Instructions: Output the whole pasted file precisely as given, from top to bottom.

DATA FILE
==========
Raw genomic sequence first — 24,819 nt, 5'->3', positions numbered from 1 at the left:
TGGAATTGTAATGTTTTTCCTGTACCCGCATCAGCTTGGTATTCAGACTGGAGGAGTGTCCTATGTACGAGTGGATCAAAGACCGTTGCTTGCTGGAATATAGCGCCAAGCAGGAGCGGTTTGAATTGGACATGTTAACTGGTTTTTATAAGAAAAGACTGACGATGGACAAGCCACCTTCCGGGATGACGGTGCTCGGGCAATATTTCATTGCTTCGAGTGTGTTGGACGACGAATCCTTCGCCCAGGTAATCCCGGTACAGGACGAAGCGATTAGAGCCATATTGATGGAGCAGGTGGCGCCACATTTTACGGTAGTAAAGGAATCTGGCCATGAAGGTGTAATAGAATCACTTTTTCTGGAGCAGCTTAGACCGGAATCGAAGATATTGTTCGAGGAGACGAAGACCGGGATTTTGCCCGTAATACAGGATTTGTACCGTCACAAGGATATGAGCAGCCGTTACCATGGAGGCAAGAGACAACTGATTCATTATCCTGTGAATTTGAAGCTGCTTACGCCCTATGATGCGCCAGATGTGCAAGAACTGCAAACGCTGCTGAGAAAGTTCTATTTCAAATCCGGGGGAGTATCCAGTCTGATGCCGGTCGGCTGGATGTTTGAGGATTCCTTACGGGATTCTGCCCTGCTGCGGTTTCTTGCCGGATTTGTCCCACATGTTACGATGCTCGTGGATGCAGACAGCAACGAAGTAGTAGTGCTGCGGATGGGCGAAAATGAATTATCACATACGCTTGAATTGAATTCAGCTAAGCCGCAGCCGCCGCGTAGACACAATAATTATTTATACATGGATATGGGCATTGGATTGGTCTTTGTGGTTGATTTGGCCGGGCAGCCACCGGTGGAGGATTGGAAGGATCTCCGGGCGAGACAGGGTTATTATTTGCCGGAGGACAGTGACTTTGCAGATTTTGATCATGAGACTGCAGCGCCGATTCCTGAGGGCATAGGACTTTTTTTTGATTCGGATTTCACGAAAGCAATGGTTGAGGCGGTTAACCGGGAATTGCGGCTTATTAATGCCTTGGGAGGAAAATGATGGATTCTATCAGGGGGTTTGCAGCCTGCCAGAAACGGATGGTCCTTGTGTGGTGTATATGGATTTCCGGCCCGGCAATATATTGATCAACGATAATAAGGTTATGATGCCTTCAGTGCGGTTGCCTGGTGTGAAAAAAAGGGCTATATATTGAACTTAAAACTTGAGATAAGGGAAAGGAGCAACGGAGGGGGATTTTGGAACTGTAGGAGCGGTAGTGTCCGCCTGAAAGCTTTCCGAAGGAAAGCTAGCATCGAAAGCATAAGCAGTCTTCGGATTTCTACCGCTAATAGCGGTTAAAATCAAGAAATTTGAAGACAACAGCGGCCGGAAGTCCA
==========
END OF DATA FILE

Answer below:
Raw genomic sequence first — 24,819 nt, 5'->3', positions numbered from 1 at the left:
TGGAATTGTAATGTTTTTCCTGTACCCGCATCAGCTTGGTATTCAGACTGGAGGAGTGTCCTATGTACGAGTGGATCAAAGACCGTTGCTTGCTGGAATATAGCGCCAAGCAGGAGCGGTTTGAATTGGACATGTTAACTGGTTTTTATAAGAAAAGACTGACGATGGACAAGCCACCTTCCGGGATGACGGTGCTCGGGCAATATTTCATTGCTTCGAGTGTGTTGGACGACGAATCCTTCGCCCAGGTAATCCCGGTACAGGACGAAGCGATTAGAGCCATATTGATGGAGCAGGTGGCGCCACATTTTACGGTAGTAAAGGAATCTGGCCATGAAGGTGTAATAGAATCACTTTTTCTGGAGCAGCTTAGACCGGAATCGAAGATATTGTTCGAGGAGACGAAGACCGGGATTTTGCCCGTAATACAGGATTTGTACCGTCACAAGGATATGAGCAGCCGTTACCATGGAGGCAAGAGACAACTGATTCATTATCCTGTGAATTTGAAGCTGCTTACGCCCTATGATGCGCCAGATGTGCAAGAACTGCAAACGCTGCTGAGAAAGTTCTATTTCAAATCCGGGGGAGTATCCAGTCTGATGCCGGTCGGCTGGATGTTTGAGGATTCCTTACGGGATTCTGCCCTGCTGCGGTTTCTTGCCGGATTTGTCCCACATGTTACGATGCTCGTGGATGCAGACAGCAACGAAGTAGTAGTGCTGCGGATGGGCGAAAATGAATTATCACATACGCTTGAATTGAATTCAGCTAAGCCGCAGCCGCCGCGTAGACACAATAATTATTTATACATGGATATGGGCATTGGATTGGTCTTTGTGGTTGATTTGGCCGGGCAGCCACCGGTGGAGGATTGGAAGGATCTCCGGGCGAGACAGGGTTATTATTTGCCGGAGGACAGTGACTTTGCAGATTTTGATCATGAGACTGCAGCGCCGATTCCTGAGGGCATAGGACTTTTTTTTGATTCGGATTTCACGAAAGCAATGGTTGAGGCGGTTAACCGGGAATTGCGGCTTATTAATGCCTTGGGAGGAAAATGATGGATTCTATCAGGGGGTTTGCAGCCTGCCAGAAACGGATGGTCCTTGTGTGGTGTATATGGATTTCCGGCCCGGCAATATATTGATCAACGATAATAAGGTTATGATGCCTTCAGTGCGGTTGCCTGGTGTGAAAAAAAGGGCTATATATTGAACTTAAAACTTGAGATAAGGGAAAGGAGCAACGGAGGGGGATTTTGGAACTGTAGGAGCGGTAGTGTCCGCCTGAAAGCTTTCCGAAGGAAAGCTAGCATCGAAAGCATAAGCAGTCTTCGGATTTCTACCGCTAATAGCGGTTAAAATCAAGAAATTTGAAGACAACAGCGGCCGGAAGTCCA